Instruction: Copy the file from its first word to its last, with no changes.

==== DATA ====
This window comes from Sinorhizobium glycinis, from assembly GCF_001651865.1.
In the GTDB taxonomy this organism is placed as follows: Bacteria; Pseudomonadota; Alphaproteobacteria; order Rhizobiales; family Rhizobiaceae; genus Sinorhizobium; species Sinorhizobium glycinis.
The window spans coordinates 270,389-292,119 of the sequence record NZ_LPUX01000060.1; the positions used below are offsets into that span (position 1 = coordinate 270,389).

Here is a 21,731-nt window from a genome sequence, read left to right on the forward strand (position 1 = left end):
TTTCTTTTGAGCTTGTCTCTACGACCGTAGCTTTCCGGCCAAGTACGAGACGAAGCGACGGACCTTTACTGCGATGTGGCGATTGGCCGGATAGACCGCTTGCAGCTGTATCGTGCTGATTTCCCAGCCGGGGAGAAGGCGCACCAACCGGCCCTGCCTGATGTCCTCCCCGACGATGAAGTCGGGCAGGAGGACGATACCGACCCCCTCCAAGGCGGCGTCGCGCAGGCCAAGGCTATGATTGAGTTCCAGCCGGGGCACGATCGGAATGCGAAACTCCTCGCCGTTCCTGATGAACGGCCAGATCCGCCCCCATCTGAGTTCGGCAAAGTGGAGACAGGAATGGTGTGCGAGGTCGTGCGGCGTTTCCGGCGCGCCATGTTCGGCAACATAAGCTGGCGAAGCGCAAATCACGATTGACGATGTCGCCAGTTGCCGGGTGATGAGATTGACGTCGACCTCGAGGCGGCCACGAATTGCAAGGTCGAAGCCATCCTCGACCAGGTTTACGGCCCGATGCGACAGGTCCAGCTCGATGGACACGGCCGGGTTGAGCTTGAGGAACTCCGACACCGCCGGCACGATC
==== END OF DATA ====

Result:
This window comes from Sinorhizobium glycinis, from assembly GCF_001651865.1.
In the GTDB taxonomy this organism is placed as follows: Bacteria; Pseudomonadota; Alphaproteobacteria; order Rhizobiales; family Rhizobiaceae; genus Sinorhizobium; species Sinorhizobium glycinis.
The window spans coordinates 270,389-292,119 of the sequence record NZ_LPUX01000060.1; the positions used below are offsets into that span (position 1 = coordinate 270,389).

Here is a 21,731-nt window from a genome sequence, read left to right on the forward strand (position 1 = left end):
TTTCTTTTGAGCTTGTCTCTACGACCGTAGCTTTCCGGCCAAGTACGAGACGAAGCGACGGACCTTTACTGCGATGTGGCGATTGGCCGGATAGACCGCTTGCAGCTGTATCGTGCTGATTTCCCAGCCGGGGAGAAGGCGCACCAACCGGCCCTGCCTGATGTCCTCCCCGACGATGAAGTCGGGCAGGAGGACGATACCGACCCCCTCCAAGGCGGCGTCGCGCAGGCCAAGGCTATGATTGAGTTCCAGCCGGGGCACGATCGGAATGCGAAACTCCTCGCCGTTCCTGATGAACGGCCAGATCCGCCCCCATCTGAGTTCGGCAAAGTGGAGACAGGAATGGTGTGCGAGGTCGTGCGGCGTTTCCGGCGCGCCATGTTCGGCAACATAAGCTGGCGAAGCGCAAATCACGATTGACGATGTCGCCAGTTGCCGGGTGATGAGATTGACGTCGACCTCGAGGCGGCCACGAATTGCAAGGTCGAAGCCATCCTCGACCAGGTTTACGGCCCGATGCGACAGGTCCAGCTCGATGGACACGGCCGGGTTGAGCTTGAGGAACTCCGACACCGCCGGCACGATC